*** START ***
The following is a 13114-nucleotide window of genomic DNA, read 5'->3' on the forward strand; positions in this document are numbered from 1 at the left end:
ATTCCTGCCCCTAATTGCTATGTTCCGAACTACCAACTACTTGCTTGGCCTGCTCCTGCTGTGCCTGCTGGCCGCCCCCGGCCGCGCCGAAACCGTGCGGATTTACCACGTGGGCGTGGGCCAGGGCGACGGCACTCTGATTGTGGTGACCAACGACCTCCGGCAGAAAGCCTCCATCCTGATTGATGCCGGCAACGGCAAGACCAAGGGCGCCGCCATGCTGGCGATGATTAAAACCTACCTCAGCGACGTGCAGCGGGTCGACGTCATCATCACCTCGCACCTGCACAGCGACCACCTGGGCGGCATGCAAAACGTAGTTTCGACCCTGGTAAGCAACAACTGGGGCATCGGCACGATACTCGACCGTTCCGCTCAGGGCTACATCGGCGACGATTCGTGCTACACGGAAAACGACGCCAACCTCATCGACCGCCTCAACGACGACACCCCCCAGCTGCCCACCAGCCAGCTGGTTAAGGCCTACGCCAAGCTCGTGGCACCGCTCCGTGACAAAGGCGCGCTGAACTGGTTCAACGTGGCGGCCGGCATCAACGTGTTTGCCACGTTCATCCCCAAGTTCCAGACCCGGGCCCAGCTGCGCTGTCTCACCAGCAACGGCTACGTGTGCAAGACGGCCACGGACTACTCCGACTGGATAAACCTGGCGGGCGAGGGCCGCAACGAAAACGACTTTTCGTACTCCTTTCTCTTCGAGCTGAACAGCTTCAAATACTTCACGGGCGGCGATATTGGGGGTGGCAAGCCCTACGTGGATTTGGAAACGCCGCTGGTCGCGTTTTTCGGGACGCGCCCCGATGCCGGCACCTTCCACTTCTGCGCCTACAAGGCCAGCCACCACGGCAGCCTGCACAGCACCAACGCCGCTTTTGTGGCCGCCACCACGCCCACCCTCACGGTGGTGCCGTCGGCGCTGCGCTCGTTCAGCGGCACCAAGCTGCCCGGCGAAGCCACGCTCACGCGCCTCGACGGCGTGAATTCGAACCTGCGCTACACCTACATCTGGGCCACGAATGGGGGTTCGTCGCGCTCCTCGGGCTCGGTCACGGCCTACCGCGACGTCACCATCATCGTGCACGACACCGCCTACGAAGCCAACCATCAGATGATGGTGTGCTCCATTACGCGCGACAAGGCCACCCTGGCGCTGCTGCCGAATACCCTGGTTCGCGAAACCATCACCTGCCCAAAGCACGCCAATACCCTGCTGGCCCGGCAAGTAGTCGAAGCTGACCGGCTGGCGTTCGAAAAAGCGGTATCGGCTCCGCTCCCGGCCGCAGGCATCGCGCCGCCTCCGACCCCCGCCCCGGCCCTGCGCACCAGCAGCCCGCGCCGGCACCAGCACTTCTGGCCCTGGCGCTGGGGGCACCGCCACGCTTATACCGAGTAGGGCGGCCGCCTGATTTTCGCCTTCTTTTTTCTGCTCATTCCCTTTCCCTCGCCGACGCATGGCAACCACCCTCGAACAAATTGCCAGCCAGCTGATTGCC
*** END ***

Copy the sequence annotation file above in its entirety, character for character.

The following is a 13114-nucleotide window of genomic DNA, read 5'->3' on the forward strand; positions in this document are numbered from 1 at the left end:
ATTCCTGCCCCTAATTGCTATGTTCCGAACTACCAACTACTTGCTTGGCCTGCTCCTGCTGTGCCTGCTGGCCGCCCCCGGCCGCGCCGAAACCGTGCGGATTTACCACGTGGGCGTGGGCCAGGGCGACGGCACTCTGATTGTGGTGACCAACGACCTCCGGCAGAAAGCCTCCATCCTGATTGATGCCGGCAACGGCAAGACCAAGGGCGCCGCCATGCTGGCGATGATTAAAACCTACCTCAGCGACGTGCAGCGGGTCGACGTCATCATCACCTCGCACCTGCACAGCGACCACCTGGGCGGCATGCAAAACGTAGTTTCGACCCTGGTAAGCAACAACTGGGGCATCGGCACGATACTCGACCGTTCCGCTCAGGGCTACATCGGCGACGATTCGTGCTACACGGAAAACGACGCCAACCTCATCGACCGCCTCAACGACGACACCCCCCAGCTGCCCACCAGCCAGCTGGTTAAGGCCTACGCCAAGCTCGTGGCACCGCTCCGTGACAAAGGCGCGCTGAACTGGTTCAACGTGGCGGCCGGCATCAACGTGTTTGCCACGTTCATCCCCAAGTTCCAGACCCGGGCCCAGCTGCGCTGTCTCACCAGCAACGGCTACGTGTGCAAGACGGCCACGGACTACTCCGACTGGATAAACCTGGCGGGCGAGGGCCGCAACGAAAACGACTTTTCGTACTCCTTTCTCTTCGAGCTGAACAGCTTCAAATACTTCACGGGCGGCGATATTGGGGGTGGCAAGCCCTACGTGGATTTGGAAACGCCGCTGGTCGCGTTTTTCGGGACGCGCCCCGATGCCGGCACCTTCCACTTCTGCGCCTACAAGGCCAGCCACCACGGCAGCCTGCACAGCACCAACGCCGCTTTTGTGGCCGCCACCACGCCCACCCTCACGGTGGTGCCGTCGGCGCTGCGCTCGTTCAGCGGCACCAAGCTGCCCGGCGAAGCCACGCTCACGCGCCTCGACGGCGTGAATTCGAACCTGCGCTACACCTACATCTGGGCCACGAATGGGGGTTCGTCGCGCTCCTCGGGCTCGGTCACGGCCTACCGCGACGTCACCATCATCGTGCACGACACCGCCTACGAAGCCAACCATCAGATGATGGTGTGCTCCATTACGCGCGACAAGGCCACCCTGGCGCTGCTGCCGAATACCCTGGTTCGCGAAACCATCACCTGCCCAAAGCACGCCAATACCCTGCTGGCCCGGCAAGTAGTCGAAGCTGACCGGCTGGCGTTCGAAAAAGCGGTATCGGCTCCGCTCCCGGCCGCAGGCATCGCGCCGCCTCCGACCCCCGCCCCGGCCCTGCGCACCAGCAGCCCGCGCCGGCACCAGCACTTCTGGCCCTGGCGCTGGGGGCACCGCCACGCTTATACCGAGTAGGGCGGCCGCCTGATTTTCGCCTTCTTTTTTCTGCTCATTCCCTTTCCCTCGCCGACGCATGGCAACCACCCTCGAACAAATTGCCAGCCAGCTGATTGCC